Digraphs in Firefox

(as seen in Vim)

What are Digraphs?

I really became addicted to Vim’s digraph feature. It’s a simple but elegant way to input higher Unicode by entering combinations of ASCII characters. In insert mode, you press Ctrl-K followed by a mnemonic two-character sequence and Vim inserts the corresponding character from the digraphs table.

The Wikipedia has an article about different input methods on several OSes and programs. In my opinion, the digraphs are one of the most elegant.

All existing digraphs in Vim can be listed with the :digraphs command. With two minor exceptions this table corresponds to all the two-letter digraphs standardized in RFC 1345.

I Want them in Firefox!

Now, as long-term Firefox user I caught myself more and more often to press Ctrl-K when trying to enter text in inputs or textareas. Obviously, the outcome was not the intended. The command either focuses the search form next to the address bar or, if that doesn’t exist, opens the website that is connected with the default search (in my case a branded Google form).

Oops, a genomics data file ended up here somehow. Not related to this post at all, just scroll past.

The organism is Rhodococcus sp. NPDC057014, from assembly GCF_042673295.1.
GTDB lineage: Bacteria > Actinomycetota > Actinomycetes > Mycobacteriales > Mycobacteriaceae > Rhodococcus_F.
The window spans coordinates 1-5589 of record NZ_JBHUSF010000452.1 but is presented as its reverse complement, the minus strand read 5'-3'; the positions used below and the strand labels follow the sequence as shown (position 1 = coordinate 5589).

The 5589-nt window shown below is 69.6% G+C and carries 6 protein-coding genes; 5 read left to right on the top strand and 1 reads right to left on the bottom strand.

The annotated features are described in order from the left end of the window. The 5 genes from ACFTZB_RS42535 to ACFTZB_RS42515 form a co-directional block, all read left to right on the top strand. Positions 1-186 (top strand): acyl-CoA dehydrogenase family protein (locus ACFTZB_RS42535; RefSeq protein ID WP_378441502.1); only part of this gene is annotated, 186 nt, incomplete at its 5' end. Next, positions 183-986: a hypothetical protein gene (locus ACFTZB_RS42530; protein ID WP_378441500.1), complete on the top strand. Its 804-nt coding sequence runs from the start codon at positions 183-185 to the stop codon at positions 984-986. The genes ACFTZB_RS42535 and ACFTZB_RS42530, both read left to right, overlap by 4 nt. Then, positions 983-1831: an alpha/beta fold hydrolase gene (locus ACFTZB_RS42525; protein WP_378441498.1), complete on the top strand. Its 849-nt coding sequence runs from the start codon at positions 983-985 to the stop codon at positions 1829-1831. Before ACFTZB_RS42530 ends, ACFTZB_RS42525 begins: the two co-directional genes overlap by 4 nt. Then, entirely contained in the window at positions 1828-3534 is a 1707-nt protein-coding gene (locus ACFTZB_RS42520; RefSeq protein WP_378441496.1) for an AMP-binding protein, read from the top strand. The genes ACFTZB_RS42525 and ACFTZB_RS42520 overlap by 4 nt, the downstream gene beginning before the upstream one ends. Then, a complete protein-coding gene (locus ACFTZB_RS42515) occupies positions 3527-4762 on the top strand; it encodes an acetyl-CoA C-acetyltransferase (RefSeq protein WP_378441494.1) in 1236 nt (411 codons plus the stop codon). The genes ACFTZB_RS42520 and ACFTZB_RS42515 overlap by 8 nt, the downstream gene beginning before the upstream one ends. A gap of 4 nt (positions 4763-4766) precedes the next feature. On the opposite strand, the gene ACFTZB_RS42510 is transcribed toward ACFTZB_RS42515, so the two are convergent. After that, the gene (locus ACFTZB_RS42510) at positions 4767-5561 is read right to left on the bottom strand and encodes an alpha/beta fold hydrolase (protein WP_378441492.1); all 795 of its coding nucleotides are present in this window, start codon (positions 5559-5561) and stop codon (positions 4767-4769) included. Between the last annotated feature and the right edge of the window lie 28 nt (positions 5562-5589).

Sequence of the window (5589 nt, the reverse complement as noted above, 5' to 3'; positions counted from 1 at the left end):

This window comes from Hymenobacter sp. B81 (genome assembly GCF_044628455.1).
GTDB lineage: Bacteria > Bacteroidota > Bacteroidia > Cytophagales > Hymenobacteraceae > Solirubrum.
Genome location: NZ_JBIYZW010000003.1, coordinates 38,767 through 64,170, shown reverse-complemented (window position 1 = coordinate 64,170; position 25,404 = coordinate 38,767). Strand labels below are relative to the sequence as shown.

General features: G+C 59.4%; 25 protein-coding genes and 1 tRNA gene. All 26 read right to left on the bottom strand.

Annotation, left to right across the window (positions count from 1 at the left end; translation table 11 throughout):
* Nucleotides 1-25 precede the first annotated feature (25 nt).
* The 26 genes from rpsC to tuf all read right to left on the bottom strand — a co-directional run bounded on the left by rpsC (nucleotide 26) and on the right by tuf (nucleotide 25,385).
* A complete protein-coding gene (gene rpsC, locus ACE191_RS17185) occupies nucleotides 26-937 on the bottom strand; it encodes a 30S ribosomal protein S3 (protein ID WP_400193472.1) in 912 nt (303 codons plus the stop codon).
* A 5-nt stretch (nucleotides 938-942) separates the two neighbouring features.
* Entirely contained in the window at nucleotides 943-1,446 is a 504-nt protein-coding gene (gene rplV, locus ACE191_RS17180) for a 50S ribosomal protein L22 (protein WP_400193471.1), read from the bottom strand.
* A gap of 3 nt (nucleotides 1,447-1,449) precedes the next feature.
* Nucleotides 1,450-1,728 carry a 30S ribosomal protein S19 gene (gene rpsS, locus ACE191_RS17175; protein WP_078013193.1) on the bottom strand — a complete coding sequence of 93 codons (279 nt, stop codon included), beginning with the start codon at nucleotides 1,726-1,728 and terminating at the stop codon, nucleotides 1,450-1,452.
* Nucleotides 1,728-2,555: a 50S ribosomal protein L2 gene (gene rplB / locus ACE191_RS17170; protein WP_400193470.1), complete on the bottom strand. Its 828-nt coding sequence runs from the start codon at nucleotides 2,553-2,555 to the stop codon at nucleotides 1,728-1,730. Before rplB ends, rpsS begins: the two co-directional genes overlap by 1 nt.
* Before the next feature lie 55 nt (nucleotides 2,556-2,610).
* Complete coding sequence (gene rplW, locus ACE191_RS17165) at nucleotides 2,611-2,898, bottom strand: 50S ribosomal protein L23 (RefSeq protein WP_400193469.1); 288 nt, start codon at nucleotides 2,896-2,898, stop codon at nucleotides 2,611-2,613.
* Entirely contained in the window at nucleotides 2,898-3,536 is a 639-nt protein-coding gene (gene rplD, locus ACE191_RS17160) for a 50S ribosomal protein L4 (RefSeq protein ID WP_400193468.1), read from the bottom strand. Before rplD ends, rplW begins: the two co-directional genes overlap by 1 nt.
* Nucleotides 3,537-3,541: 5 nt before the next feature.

Firefox addons come to the rescue. Well, at least I thought, that someone would have had the same problem before. But it seems, that everyone who could be potentially interested in this feature already uses Vimperator (which, ironically, seems to omit it).

So I rolled up my sleeves and finally wrote my first ready-to-use Firefox addon. It’s called Digraphs and lives (momentarily) at Github. Of course it has much potential for improvements, but in its current state it already is quite useful.

The Details

It works just like digraphs in Vim. Intercepting the keypress event it listens for Ctrl-K keystrokes. If it finds one, the next two keystrokes are catched as well and compared to the RFC 1345 list.

If a match is found, the Unicode character is issued via a generated KeyEvent. If not, the last entered character is left through. This fallback mirrors Vim’s behaviour.

Can I Test It?

Of course! If you just want to see, how the digraph feature works, I made a demo page, where you can visually explore the wonders of RFC 1345.

What will be Next?

The addon lacks preference options. Two come to mind immediately:

  1. the possibility to convert the firing keystroke from Ctrl-K to something else, and
  2. custom digraphs to extend the original list.

As I wrote, this is my first Firefox addon, so I’m still in the process of figuring out everything. But as soon as I know how to do that, I’ll add these options.